The past steroid allegations against Sydney McLaughlin and Allyson Felix’s coach

An American sprinter claimed that coach Bob Kersee provided him with anabolic steroids before the Seoul Olympics. Yet in more recent times, doping suspicions have been more fairly directed at two sprint coaches favoured by the sporting apparel brand Nike.

American hurdler Sydney McLaughlin (left) alongside Allyson Felix (centre) and Dalilah Muhhammad (right) at the Tokyo 2020 Olympics.

“What are you taking in the way of anabolics?”

This was the question that coach Bob Kersee allegedly posed to the American sprinter Darrell Robinson at a Mexican restaurant in Long Beach, California, in October 1987.

“Anavar and Dianabol,” said Robinson.

“Very good, that’s what my people also take,” Robinson said Kersee responded.

Months later, Kersee allegedly provided Robinson with bottles of those same two banned anabolic steroids, Dianabol and Anavar, which were widely used by Olympic athletes at the time, after a dinner at Kersee’s home.

At least this was Darrell Robinson’s version of events, which Kersee strenuously denied, told to the German magazine Stern in a bombshell 13-page, paid interview in the autumn of 1989.

Thirty years on from these accusations, Kersee, who trains Sydney McLaughlin and the recently retired Allyson Felix, has become one of the most decorated coaches in track and field.

Coach Bob Kersee (left) and Allyson Felix (right).

Under Kersee’s tutelage, Felix has won a record 31 Olympic and World Championship medals. Combined, his athletes have won at least one gold medal at every Olympics since Los Angeles 1984. With Kersee’s succour, his wife Jackie Joyner Kersee, in the heptathlon, and Gail Devers, in the 100m, won back-to-back Olympic golds.

But it is Kersee’s expertise in hurdling that have led to perhaps his finest moments.

During the great Edwin Moses’ era of domination in the 400m hurdles, Kersee would linger near Moses at tracks worldwide, engaging the legendary hurdler in discussions about his technique, all with one goal in mind – to end Moses’ winning streak that lasted nine years across two Olympic cycles.

Eventually, Andre Phillips, who was coached by Kersee for seven years until 1987, ended Moses’ Olympic supremacy in the 400m hurdles at Seoul 1988.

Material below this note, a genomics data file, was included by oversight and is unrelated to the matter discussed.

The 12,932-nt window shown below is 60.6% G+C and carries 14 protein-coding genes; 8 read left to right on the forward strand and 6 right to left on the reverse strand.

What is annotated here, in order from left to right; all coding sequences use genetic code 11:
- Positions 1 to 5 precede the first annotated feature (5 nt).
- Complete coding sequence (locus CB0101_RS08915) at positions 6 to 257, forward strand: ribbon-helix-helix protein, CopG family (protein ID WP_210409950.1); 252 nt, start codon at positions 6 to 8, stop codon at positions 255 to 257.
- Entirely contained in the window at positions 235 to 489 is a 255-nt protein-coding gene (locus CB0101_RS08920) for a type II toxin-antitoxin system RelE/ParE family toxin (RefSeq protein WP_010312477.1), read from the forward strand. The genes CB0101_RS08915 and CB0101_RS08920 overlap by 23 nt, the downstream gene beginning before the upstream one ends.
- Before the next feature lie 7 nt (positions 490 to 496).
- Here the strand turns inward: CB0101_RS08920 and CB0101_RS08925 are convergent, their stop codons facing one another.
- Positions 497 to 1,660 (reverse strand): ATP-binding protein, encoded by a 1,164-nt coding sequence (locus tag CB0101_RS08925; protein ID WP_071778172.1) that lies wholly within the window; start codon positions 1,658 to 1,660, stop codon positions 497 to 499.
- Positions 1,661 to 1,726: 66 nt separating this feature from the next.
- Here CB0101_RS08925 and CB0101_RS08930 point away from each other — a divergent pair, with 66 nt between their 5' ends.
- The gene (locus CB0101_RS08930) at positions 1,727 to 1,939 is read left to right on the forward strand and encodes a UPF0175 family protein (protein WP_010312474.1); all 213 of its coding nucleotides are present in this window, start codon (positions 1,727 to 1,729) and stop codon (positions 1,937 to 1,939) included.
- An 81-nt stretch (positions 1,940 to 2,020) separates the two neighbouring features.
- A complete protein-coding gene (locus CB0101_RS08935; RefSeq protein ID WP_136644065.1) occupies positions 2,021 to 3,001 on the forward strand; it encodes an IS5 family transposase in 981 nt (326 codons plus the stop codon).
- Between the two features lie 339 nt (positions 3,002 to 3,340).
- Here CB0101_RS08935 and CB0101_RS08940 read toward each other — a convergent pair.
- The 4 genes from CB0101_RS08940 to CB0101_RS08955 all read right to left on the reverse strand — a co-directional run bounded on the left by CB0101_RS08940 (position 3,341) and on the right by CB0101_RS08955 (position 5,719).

And it is with this knowledge, honed over a life in track and field, in battles against Moses and the world’s greatest athletes, Kersee has used to transform Sydney McLaughlin into the most dominant athlete in the sport.

Since linking up with Kersee during lockdown in 2020, and moving west to California, McLaughlin has won gold at the Olympics and World Championships. She obliterated the 400m hurdles world record at the Oregon World Championships in such a seemingly trance-like state that it was reminiscent of a scene from the Jean-Claude Van Damme film Universal Soldier.

Her world record winning time, 50.68, would have placed her in seventh in the 400m flat final. She has lowered Delilah Muhammad’s world record, which she set when defeating McLaughlin at the 2019 World Championships, by 1.5 seconds in just three years.

When Moses commended McLaughlin’s running in Oregon, and her gladiator-like gaze in competition, Kersee apparently responded, “Well, I’ve been trying to beat you long enough that I should know what I’m doing,” he said.

But as with any long, decorated career, there will be ups and downs, moments of glory and despair. However, with Kersee, the lows, because of how low they were, have threatened to cast suspicion over his whole career, or at least split his career into two parts, despite both being hugely successful.

The first part, in the 1980s when Kersee was denounced as a “drug coach” by two of his athletes and his reputation was damaged by his close association with the much-maligned Florence Griffith Joyner.

The second part, the following thirty years, during which Felix and McLaughlin have covered themselves in Olympic glory without scandal. Over this period, only one of his athletes, Dawn Harper-Nelson, has failed a doping test.

In fact, such is the dearth of scandals in recent decades involving Kersee, suspicions are now more fairly directed at other American coaches, both favoured by Nike, who have been involved in more recent doping controversies. One of them is John Smith, whose management firm now represents McLaughlin’s rival Delilah Muhammad and Christian Coleman. The other is Dennis Mitchell, the coach of the Olympic and World Championship silver medallist Kenny Bednarek and formerly of Justin Gatlin, the unrepentant drug cheat.

But back in 1988 at the time of the US Olympic trials, the scrutiny over Florence Griffith-Joyner’s performances, and Bob Kersee’s coaching role could not have been more heightened.